In order for FEMA's new policies to be successful, they will need to be communicated effectively to state and local stakeholders. By developing a coalition with state governments and local communities, FEMA can work with existing stakeholders to increase disaster preparedness capacity and to follow through with plans that have already been developed.

This should help ensure that the next time disaster strikes, local communities will recovery more quickly.

Response to and recovery from disasters under the new guidelines will be federally supported, state managed and locally executed. This reflects a subtle change. FEMA's adage has long been that "all response is local," but under this new strategy FEMA would also shift the management and execution responsibilities for recovery to state and local authorities.

FEMA would continue to provide support, but state and local authorities -- enabled by federal resources -- would be responsible for longer-term recoveries.

FEMA has also been adopting a more flexible approach to response and recovery operations tailored to specific communities. For example, in Houston, FEMA has shifted responsibility for the housing recovery program to the state using FEMA-provided resources.

The new strategy envisions a noticeable shift in pre-disaster preparedness. The plan calls for increased emphasis on individuals, communities and businesses managing risk through insurance to facilitate faster and more complete recoveries. It also allows for new pre-disaster mitigation grants that would enable communities to mitigate situations before a disaster strikes, citing a 6-to-1 return on investment for pre-disaster spending.

This combination of the pre-disaster grants program, greater emphasis on individual preparedness and pushing responsibilities for management and execution of recovery to state and local levels are designed to enhance community resilience.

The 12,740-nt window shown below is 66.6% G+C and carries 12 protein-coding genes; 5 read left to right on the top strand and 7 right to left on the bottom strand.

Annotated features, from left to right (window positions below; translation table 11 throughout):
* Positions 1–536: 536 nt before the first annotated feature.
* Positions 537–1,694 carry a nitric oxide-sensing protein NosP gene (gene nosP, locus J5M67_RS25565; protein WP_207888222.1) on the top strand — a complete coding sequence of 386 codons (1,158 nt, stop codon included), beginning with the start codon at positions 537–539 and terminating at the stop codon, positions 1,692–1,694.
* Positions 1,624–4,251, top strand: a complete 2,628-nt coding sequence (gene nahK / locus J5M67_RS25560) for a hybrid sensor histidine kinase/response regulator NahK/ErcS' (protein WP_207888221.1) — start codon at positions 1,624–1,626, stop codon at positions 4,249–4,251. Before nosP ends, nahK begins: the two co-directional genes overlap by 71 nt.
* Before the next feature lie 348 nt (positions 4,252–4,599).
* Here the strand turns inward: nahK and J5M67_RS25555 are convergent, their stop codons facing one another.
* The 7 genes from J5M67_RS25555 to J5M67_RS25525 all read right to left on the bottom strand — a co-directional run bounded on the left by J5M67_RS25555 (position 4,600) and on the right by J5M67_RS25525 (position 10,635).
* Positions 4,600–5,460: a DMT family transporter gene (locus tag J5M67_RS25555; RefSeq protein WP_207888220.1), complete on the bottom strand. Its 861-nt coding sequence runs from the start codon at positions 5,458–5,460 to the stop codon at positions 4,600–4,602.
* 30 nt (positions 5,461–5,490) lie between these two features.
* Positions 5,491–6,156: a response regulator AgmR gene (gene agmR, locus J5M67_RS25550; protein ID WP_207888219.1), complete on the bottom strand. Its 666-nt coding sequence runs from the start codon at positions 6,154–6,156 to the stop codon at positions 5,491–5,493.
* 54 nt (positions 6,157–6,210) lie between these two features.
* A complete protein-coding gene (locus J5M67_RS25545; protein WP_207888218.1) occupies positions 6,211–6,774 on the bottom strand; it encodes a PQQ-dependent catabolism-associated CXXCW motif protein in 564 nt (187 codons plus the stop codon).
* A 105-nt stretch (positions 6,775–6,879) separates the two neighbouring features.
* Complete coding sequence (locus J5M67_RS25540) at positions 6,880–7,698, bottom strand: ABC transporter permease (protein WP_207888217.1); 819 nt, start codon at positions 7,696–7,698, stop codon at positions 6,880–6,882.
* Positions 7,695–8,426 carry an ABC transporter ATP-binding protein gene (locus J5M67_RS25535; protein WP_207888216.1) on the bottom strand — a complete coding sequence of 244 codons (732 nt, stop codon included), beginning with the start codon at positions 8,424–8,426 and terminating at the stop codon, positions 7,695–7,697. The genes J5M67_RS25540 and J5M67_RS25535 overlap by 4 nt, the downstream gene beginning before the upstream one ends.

Continuing to build and enhance partnerships represents both continuity with previous FEMA planning as well as the expansion of potential partnerships. For example, state compacts for sharing mutual aid across state lines would continue to be essential, but so, too, would be closer consultations with real estate agents for increasing the number of insured homeowners and the National Governors Association for ensuring states are prepared to accept more responsibility for managing and executing long-term recovery.

Getting out of longer-term recovery operations and shifting these responsibilities to state and local authorities would support consolidation of assets, allowing FEMA to concentrate its assets on the catastrophic disasters for which they are uniquely designed.

This new FEMA strategy reflects the understanding that FEMA is not a first-responder agency, but rather provides coordination, integration and resourcing for catastrophic disasters. The strategy also reflects the operational necessity of being able to develop preparedness and response capabilities for the greater number and larger disasters that have been occurring recently.